"You could not believe your eyes, it is unbelievable," he told Channel 24.

The attack occurred during the ceremony for the daughter of Cemil Celebi, a former village official who was among the wounded.

An Islamic cleric who was presiding over the marriage died at a hospital, NTV said. The fate of the bride and groom was not immediately known. The attack killed an entire family, including the parents and their six children, aged between three and 12.

Ambulances took at least 17 bodies to the morgue of a hospital in Mardin, said Aytac Akgul, a local official. Hundreds of relatives of the victims gathered there, wailing. Several people offered to donate blood.

State television said soldiers surrounded the village and cut off all roads leading to it. It said there was no power there, and the village could not be reached by telephone. Journalists were barred from traveling to Bilge.

For years, Turkey has struggled over how to trim the 70,000-strong village guard force without releasing masses of trained fighters onto the streets of the southeast, where unemployment in some areas reaches 50 percent. The system is one of the few lucrative sources of employment in the region.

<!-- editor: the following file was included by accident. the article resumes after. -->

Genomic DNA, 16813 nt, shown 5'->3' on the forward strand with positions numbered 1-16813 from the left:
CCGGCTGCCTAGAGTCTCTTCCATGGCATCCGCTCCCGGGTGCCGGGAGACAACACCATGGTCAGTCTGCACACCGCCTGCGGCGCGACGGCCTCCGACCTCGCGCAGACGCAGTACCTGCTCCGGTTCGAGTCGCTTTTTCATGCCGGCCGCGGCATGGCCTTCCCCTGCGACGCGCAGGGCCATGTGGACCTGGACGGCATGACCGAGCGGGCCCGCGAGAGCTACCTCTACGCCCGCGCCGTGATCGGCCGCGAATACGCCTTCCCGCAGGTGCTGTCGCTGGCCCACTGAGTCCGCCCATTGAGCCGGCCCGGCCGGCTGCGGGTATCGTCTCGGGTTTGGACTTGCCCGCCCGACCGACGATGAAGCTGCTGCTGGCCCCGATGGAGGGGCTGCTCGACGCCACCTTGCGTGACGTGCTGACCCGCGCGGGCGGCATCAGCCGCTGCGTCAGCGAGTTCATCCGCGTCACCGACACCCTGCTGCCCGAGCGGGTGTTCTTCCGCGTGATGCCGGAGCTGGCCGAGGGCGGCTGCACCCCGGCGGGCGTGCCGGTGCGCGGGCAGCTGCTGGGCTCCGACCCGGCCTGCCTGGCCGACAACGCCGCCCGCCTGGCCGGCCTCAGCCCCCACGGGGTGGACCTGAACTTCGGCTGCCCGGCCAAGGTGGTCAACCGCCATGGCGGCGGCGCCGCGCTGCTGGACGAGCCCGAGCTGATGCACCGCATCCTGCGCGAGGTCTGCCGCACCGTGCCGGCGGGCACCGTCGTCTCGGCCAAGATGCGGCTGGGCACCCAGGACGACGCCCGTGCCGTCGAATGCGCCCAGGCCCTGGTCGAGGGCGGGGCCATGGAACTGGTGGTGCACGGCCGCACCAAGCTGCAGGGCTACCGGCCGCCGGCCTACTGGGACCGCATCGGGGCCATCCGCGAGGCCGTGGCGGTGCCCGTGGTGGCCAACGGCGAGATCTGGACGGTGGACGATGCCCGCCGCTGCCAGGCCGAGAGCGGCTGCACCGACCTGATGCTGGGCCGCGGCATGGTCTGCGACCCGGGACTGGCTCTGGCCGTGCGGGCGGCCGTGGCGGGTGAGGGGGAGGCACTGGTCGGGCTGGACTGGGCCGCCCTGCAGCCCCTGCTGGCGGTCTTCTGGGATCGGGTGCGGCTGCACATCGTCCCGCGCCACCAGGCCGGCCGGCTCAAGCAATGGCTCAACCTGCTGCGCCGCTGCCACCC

The military has purged thousands of village guards suspected of favoring Kurdish rebels fighting for autonomy in the southeast. Several hundred guards have also faced criminal charges that include drug and weapons smuggling.

Many rebels and guardsmen are from the same villages or clans. Most guardsmen are poor villagers, and local residents and activists say some were forced to join against their will. Others were signed up by politically powerful clan leaders allied with the state.

The conflict between Kurdish guerrillas and government forces has killed tens of thousands of people since 1984.